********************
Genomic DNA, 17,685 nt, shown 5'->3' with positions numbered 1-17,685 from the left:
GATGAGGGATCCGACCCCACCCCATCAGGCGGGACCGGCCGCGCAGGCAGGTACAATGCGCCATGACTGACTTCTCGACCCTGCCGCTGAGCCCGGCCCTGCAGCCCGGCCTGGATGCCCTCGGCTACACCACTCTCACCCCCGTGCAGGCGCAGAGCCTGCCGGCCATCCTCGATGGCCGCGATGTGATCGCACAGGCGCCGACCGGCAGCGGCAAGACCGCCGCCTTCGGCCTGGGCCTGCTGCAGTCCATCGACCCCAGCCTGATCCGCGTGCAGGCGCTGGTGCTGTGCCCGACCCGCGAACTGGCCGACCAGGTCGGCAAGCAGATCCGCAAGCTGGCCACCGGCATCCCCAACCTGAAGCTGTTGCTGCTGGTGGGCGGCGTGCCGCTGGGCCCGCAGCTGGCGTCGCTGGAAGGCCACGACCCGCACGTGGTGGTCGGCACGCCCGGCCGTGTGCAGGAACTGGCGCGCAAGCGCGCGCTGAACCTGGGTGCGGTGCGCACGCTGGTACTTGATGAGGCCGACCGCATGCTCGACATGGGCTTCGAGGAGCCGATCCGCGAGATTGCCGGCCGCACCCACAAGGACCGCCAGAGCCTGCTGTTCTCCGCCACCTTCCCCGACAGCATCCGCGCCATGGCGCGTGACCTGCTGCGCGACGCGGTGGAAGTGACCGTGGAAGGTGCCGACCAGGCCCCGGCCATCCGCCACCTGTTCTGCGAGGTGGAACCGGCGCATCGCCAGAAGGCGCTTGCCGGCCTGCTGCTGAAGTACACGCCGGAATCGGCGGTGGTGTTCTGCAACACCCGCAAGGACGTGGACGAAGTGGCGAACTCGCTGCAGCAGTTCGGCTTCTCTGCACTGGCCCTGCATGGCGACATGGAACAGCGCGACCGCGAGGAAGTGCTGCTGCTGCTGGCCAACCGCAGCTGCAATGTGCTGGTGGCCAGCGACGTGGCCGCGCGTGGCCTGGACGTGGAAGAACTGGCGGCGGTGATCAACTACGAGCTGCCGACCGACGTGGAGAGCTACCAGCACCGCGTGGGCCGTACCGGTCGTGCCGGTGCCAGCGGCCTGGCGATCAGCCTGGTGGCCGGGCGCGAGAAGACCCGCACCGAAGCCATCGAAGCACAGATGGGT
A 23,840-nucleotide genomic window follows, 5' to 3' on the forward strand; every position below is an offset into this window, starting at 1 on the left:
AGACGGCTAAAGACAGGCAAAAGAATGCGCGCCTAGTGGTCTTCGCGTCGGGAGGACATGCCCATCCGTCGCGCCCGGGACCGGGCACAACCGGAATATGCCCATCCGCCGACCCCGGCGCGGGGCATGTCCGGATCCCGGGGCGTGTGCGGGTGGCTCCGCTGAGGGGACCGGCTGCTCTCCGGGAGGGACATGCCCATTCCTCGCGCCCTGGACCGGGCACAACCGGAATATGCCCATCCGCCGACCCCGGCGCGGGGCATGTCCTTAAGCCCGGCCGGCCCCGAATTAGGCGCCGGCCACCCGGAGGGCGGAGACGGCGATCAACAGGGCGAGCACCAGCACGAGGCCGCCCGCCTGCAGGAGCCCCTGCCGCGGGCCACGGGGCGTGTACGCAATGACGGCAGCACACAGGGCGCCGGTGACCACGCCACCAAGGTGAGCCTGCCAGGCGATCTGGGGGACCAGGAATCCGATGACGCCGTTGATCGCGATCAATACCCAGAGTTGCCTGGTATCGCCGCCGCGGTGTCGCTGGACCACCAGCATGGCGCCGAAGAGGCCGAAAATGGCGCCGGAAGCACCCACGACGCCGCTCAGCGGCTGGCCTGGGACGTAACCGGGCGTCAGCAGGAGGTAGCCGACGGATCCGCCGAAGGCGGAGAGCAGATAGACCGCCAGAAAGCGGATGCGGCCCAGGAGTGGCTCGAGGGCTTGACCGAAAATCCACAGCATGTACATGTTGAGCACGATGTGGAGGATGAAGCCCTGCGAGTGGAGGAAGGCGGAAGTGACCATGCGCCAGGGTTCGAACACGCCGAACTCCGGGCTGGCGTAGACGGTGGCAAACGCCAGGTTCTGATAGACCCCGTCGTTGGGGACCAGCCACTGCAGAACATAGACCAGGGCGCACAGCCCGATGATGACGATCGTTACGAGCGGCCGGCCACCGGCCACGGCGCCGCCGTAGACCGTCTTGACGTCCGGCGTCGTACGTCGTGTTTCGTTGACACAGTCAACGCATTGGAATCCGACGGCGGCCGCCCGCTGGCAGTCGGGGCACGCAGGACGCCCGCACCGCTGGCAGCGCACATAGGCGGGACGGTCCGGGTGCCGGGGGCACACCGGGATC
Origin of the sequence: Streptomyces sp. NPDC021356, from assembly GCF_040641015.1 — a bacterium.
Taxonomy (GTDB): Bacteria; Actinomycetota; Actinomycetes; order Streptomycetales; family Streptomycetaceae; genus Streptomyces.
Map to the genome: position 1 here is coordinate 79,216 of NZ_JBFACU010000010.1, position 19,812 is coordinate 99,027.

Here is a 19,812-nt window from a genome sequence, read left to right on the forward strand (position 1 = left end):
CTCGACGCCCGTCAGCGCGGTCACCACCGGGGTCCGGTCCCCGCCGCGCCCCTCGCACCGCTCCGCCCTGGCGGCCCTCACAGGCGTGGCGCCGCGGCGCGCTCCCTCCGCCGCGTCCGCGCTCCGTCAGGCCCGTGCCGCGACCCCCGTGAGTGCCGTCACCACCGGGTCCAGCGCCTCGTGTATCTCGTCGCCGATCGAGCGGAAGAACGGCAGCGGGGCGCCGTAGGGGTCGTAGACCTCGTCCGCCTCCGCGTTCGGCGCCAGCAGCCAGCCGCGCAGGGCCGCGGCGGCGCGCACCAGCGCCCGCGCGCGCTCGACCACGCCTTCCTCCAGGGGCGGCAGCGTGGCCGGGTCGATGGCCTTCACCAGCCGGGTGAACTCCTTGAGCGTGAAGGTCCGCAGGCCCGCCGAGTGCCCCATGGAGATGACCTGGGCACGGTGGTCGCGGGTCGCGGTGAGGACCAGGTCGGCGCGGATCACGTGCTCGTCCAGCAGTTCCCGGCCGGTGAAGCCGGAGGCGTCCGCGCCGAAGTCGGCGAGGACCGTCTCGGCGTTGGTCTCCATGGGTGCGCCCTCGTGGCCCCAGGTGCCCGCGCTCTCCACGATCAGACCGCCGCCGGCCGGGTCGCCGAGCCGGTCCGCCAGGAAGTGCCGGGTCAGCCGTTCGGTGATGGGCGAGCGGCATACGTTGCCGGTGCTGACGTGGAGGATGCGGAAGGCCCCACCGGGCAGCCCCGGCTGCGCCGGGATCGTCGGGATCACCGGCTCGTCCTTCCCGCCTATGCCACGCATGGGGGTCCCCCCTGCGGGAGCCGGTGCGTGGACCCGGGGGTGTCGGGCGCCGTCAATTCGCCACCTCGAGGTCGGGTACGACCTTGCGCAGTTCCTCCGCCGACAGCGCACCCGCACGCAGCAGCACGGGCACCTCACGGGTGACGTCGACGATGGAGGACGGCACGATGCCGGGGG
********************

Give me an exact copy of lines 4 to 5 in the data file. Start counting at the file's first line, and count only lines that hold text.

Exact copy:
AGACGGCTAAAGACAGGCAAAAGAATGCGCGCCTAGTGGTCTTCGCGTCGGGAGGACATGCCCATCCGTCGCGCCCGGGACCGGGCACAACCGGAATATGCCCATCCGCCGACCCCGGCGCGGGGCATGTCCGGATCCCGGGGCGTGTGCGGGTGGCTCCGCTGAGGGGACCGGCTGCTCTCCGGGAGGGACATGCCCATTCCTCGCGCCCTGGACCGGGCACAACCGGAATATGCCCATCCGCCGACCCCGGCGCGGGGCATGTCCTTAAGCCCGGCCGGCCCCGAATTAGGCGCCGGCCACCCGGAGGGCGGAGACGGCGATCAACAGGGCGAGCACCAGCACGAGGCCGCCCGCCTGCAGGAGCCCCTGCCGCGGGCCACGGGGCGTGTACGCAATGACGGCAGCACACAGGGCGCCGGTGACCACGCCACCAAGGTGAGCCTGCCAGGCGATCTGGGGGACCAGGAATCCGATGACGCCGTTGATCGCGATCAATACCCAGAGTTGCCTGGTATCGCCGCCGCGGTGTCGCTGGACCACCAGCATGGCGCCGAAGAGGCCGAAAATGGCGCCGGAAGCACCCACGACGCCGCTCAGCGGCTGGCCTGGGACGTAACCGGGCGTCAGCAGGAGGTAGCCGACGGATCCGCCGAAGGCGGAGAGCAGATAGACCGCCAGAAAGCGGATGCGGCCCAGGAGTGGCTCGAGGGCTTGACCGAAAATCCACAGCATGTACATGTTGAGCACGATGTGGAGGATGAAGCCCTGCGAGTGGAGGAAGGCGGAAGTGACCATGCGCCAGGGTTCGAACACGCCGAACTCCGGGCTGGCGTAGACGGTGGCAAACGCCAGGTTCTGATAGACCCCGTCGTTGGGGACCAGCCACTGCAGAACATAGACCAGGGCGCACAGCCCGATGATGACGATCGTTACGAGCGGCCGGCCACCGGCCACGGCGCCGCCGTAGACCGTCTTGACGTCCGGCGTCGTACGTCGTGTTTCGTTGACACAGTCAACGCATTGGAATCCGACGGCGGCCGCCCGCTGGCAGTCGGGGCACGCAGGACGCCCGCACCGCTGGCAGCGCACATAGGCGGGACGGTCCGGGTGCCGGGGGCACACCGGGATC
Origin of the sequence: Streptomyces sp. NPDC021356, from assembly GCF_040641015.1 — a bacterium.